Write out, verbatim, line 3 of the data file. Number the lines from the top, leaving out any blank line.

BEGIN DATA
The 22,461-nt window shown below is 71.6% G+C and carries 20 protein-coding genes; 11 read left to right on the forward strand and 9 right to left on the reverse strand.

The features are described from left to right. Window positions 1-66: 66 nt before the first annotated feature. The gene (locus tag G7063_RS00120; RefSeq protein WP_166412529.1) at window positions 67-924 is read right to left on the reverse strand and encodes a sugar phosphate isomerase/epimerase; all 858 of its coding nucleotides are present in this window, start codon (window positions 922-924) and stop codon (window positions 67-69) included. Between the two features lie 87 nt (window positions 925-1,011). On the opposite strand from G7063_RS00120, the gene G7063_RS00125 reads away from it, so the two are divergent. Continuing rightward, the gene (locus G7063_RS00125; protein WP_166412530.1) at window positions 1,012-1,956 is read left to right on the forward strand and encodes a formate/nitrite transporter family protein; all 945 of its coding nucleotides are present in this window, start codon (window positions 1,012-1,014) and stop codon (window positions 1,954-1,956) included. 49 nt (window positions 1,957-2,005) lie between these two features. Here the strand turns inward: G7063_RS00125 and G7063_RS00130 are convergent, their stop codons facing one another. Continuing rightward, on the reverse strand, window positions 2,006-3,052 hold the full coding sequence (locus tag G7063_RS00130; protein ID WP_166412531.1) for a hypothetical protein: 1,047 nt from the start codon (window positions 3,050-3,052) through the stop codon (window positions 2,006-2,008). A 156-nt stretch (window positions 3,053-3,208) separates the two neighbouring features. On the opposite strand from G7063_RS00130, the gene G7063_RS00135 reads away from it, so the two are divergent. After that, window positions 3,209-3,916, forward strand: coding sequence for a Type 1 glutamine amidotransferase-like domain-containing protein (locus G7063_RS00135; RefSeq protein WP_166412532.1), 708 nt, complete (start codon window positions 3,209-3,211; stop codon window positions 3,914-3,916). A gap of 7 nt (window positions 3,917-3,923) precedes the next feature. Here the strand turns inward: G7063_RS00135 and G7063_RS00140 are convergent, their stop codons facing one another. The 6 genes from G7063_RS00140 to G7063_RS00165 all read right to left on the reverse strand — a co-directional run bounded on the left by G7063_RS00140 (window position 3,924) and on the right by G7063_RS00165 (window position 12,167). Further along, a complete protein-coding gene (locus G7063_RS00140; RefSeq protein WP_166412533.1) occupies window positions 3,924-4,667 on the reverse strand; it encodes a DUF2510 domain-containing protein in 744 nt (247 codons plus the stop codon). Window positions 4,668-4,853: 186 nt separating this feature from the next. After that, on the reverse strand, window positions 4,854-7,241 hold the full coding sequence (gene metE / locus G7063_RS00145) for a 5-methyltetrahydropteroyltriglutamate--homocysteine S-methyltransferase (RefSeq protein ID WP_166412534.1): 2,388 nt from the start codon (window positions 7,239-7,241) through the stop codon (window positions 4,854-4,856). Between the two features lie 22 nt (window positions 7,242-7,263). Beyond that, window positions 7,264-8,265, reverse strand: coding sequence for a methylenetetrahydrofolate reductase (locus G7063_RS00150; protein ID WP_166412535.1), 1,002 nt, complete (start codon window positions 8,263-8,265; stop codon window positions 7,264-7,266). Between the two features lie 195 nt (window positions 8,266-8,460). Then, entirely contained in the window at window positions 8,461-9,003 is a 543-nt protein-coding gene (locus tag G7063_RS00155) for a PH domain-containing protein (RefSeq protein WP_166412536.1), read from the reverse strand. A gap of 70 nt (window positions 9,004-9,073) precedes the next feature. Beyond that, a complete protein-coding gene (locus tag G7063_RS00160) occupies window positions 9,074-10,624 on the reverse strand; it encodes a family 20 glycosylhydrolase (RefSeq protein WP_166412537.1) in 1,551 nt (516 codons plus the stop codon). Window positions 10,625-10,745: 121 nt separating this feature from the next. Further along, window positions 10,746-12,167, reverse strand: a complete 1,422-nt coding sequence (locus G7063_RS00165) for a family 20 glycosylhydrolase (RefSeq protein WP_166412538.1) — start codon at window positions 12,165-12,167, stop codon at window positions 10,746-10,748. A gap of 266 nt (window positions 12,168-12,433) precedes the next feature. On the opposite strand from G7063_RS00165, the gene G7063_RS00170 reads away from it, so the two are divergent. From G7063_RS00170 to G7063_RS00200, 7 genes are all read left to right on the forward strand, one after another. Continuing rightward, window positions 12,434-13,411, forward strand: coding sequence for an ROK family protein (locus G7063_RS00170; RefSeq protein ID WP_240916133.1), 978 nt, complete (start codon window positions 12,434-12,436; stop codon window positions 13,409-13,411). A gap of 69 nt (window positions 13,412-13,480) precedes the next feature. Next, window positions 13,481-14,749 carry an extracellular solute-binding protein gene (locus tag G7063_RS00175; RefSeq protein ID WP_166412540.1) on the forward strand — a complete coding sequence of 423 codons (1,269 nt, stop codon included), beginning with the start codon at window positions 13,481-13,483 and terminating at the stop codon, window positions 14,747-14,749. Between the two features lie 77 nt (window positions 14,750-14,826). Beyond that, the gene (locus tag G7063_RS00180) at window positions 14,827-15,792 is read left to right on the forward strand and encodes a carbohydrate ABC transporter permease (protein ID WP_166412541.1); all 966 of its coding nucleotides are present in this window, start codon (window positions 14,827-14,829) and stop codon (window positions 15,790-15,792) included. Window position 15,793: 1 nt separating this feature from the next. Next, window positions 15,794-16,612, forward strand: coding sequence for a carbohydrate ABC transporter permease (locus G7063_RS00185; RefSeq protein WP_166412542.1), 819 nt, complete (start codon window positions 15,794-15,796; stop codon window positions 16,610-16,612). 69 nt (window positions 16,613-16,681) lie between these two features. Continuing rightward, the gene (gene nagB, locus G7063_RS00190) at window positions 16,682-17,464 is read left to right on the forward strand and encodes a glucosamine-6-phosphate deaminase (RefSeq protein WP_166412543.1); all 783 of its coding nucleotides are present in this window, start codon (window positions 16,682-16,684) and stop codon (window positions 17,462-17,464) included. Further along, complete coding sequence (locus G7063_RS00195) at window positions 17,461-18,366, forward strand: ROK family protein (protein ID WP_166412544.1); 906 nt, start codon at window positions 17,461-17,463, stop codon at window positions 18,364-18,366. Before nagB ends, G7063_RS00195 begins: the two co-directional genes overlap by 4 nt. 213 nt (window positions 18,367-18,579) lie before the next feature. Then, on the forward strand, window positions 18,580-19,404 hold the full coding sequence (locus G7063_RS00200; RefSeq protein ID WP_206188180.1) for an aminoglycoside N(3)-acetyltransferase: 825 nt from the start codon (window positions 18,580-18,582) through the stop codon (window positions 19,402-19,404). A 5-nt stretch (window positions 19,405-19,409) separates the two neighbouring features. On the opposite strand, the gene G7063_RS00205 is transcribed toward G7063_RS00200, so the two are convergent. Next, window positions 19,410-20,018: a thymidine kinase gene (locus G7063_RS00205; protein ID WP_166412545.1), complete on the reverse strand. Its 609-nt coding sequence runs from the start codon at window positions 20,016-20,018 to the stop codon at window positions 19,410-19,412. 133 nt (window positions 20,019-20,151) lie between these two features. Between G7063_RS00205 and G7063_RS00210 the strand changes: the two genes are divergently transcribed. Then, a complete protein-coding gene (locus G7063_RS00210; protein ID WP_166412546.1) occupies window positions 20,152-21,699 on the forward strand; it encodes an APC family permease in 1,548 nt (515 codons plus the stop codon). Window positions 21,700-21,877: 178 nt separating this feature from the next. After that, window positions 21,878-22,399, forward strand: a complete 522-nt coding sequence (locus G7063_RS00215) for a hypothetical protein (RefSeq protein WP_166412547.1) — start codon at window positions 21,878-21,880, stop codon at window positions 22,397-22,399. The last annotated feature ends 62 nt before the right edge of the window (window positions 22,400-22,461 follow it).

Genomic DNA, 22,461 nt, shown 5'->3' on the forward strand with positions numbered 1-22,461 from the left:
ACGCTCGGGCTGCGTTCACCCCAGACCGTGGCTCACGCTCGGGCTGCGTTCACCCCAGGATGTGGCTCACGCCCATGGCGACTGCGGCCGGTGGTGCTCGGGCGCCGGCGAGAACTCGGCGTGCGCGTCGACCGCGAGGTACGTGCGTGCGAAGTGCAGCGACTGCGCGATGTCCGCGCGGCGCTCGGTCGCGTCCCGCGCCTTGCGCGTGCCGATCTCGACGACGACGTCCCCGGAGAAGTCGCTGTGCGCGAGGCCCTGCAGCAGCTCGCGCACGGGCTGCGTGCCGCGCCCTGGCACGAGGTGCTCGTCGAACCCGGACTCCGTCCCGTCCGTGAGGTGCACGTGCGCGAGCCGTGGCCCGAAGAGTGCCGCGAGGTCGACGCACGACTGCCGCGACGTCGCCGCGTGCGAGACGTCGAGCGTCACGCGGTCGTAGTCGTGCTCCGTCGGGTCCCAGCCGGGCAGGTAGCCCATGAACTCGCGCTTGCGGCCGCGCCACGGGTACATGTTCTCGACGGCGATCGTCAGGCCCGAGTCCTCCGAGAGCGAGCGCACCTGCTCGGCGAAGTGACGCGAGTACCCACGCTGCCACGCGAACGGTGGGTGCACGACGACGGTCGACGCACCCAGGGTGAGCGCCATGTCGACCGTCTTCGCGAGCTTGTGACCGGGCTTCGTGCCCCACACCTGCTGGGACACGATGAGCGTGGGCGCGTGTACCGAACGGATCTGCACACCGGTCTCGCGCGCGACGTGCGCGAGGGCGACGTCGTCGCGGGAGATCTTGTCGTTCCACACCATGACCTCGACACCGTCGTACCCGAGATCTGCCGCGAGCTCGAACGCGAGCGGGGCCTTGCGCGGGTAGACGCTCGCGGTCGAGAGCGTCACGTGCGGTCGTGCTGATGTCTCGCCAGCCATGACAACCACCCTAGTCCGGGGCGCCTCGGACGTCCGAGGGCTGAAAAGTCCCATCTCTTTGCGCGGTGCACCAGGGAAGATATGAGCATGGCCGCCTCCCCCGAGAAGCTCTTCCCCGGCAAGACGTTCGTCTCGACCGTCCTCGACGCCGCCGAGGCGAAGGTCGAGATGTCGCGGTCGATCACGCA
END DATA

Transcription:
Genomic DNA, 22,461 nt, shown 5'->3' on the forward strand with positions numbered 1-22,461 from the left: